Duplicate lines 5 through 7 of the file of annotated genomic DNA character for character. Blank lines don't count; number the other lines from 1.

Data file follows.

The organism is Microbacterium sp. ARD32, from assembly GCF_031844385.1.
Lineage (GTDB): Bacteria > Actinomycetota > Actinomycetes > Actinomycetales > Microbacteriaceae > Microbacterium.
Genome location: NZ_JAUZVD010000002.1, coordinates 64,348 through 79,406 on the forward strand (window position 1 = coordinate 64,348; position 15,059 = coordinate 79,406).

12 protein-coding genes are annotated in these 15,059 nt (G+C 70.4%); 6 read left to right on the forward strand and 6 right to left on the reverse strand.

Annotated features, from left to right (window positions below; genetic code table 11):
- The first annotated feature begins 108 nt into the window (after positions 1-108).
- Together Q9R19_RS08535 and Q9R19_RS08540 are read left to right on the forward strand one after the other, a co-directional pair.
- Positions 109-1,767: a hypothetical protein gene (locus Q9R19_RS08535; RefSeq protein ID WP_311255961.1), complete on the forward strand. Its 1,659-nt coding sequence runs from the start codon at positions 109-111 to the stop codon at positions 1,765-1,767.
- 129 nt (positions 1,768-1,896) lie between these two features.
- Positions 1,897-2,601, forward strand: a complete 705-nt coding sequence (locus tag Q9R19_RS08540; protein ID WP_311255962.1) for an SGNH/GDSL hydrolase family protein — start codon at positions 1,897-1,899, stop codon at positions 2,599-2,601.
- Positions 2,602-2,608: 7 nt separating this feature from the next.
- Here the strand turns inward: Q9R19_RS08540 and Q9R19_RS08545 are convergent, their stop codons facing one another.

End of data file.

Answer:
Annotated features, from left to right (window positions below; genetic code table 11):
- The first annotated feature begins 108 nt into the window (after positions 1-108).
- Together Q9R19_RS08535 and Q9R19_RS08540 are read left to right on the forward strand one after the other, a co-directional pair.